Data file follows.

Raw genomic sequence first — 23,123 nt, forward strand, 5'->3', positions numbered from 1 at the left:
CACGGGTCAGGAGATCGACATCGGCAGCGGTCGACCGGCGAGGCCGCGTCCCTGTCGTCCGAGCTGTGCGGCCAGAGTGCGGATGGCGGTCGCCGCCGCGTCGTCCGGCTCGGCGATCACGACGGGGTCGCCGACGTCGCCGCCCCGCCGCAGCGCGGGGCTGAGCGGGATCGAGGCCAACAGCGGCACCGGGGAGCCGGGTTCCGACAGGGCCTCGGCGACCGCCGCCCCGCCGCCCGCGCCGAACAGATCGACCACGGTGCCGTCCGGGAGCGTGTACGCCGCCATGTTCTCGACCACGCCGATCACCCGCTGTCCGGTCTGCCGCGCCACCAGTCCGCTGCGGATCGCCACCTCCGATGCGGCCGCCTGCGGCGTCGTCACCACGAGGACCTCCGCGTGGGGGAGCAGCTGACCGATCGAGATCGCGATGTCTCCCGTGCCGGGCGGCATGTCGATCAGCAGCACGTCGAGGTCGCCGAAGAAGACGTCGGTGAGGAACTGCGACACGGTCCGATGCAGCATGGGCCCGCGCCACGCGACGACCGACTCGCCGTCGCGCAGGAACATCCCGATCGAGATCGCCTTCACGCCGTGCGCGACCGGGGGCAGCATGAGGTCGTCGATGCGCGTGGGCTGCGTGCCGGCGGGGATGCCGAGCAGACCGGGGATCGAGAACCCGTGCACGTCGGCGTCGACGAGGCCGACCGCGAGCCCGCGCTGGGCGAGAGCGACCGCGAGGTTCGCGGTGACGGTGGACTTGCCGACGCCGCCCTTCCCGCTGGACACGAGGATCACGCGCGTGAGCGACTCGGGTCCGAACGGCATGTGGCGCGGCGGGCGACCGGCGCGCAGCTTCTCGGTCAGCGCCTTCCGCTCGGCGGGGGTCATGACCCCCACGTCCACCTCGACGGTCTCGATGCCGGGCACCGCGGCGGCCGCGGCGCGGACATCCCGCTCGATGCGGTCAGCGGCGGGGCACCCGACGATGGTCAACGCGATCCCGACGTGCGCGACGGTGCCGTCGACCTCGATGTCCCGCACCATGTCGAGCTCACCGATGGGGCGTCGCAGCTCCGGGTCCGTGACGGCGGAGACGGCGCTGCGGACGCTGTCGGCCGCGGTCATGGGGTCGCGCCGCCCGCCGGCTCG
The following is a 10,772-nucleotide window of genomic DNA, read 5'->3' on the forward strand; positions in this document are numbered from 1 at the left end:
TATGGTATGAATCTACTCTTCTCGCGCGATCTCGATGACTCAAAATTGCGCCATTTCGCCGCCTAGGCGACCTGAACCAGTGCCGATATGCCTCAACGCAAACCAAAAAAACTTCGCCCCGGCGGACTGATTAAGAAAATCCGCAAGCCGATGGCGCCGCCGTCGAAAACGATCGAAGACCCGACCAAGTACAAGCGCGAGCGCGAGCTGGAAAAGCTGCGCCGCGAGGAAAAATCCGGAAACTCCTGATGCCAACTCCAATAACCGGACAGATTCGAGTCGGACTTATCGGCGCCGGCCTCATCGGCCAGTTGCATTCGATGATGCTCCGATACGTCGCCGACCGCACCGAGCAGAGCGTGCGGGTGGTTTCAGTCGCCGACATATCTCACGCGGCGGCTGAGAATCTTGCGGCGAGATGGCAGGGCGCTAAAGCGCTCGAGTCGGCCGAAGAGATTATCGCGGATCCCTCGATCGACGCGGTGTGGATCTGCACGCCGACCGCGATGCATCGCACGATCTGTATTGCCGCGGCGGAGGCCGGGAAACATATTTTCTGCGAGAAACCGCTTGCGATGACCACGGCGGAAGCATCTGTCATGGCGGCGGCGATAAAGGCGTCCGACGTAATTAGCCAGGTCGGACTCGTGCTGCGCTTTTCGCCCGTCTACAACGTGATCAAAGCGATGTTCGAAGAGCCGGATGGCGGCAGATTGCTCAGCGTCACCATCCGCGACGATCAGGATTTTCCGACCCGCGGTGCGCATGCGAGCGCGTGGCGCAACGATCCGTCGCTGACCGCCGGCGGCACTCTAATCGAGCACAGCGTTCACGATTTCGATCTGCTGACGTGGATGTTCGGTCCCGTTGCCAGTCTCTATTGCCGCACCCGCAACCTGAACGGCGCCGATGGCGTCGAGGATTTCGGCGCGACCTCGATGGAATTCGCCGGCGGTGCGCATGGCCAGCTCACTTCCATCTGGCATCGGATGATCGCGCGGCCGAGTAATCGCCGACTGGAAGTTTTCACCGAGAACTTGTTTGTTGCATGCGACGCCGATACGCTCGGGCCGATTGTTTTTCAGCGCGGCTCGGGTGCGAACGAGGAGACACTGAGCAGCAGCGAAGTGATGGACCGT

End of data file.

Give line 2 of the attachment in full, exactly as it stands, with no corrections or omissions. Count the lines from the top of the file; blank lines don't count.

CACGGGTCAGGAGATCGACATCGGCAGCGGTCGACCGGCGAGGCCGCGTCCCTGTCGTCCGAGCTGTGCGGCCAGAGTGCGGATGGCGGTCGCCGCCGCGTCGTCCGGCTCGGCGATCACGACGGGGTCGCCGACGTCGCCGCCCCGCCGCAGCGCGGGGCTGAGCGGGATCGAGGCCAACAGCGGCACCGGGGAGCCGGGTTCCGACAGGGCCTCGGCGACCGCCGCCCCGCCGCCCGCGCCGAACAGATCGACCACGGTGCCGTCCGGGAGCGTGTACGCCGCCATGTTCTCGACCACGCCGATCACCCGCTGTCCGGTCTGCCGCGCCACCAGTCCGCTGCGGATCGCCACCTCCGATGCGGCCGCCTGCGGCGTCGTCACCACGAGGACCTCCGCGTGGGGGAGCAGCTGACCGATCGAGATCGCGATGTCTCCCGTGCCGGGCGGCATGTCGATCAGCAGCACGTCGAGGTCGCCGAAGAAGACGTCGGTGAGGAACTGCGACACGGTCCGATGCAGCATGGGCCCGCGCCACGCGACGACCGACTCGCCGTCGCGCAGGAACATCCCGATCGAGATCGCCTTCACGCCGTGCGCGACCGGGGGCAGCATGAGGTCGTCGATGCGCGTGGGCTGCGTGCCGGCGGGGATGCCGAGCAGACCGGGGATCGAGAACCCGTGCACGTCGGCGTCGACGAGGCCGACCGCGAGCCCGCGCTGGGCGAGAGCGACCGCGAGGTTCGCGGTGACGGTGGACTTGCCGACGCCGCCCTTCCCGCTGGACACGAGGATCACGCGCGTGAGCGACTCGGGTCCGAACGGCATGTGGCGCGGCGGGCGACCGGCGCGCAGCTTCTCGGTCAGCGCCTTCCGCTCGGCGGGGGTCATGACCCCCACGTCCACCTCGACGGTCTCGATGCCGGGCACCGCGGCGGCCGCGGCGCGGACATCCCGCTCGATGCGGTCAGCGGCGGGGCACCCGACGATGGTCAACGCGATCCCGACGTGCGCGACGGTGCCGTCGACCTCGATGTCCCGCACCATGTCGAGCTCACCGATGGGGCGTCGCAGCTCCGGGTCCGTGACGGCGGAGACGGCGCTGCGGACGCTGTCGGCCGCGGTCATGGGGTCGCGCCGCCCGCCGGCTCG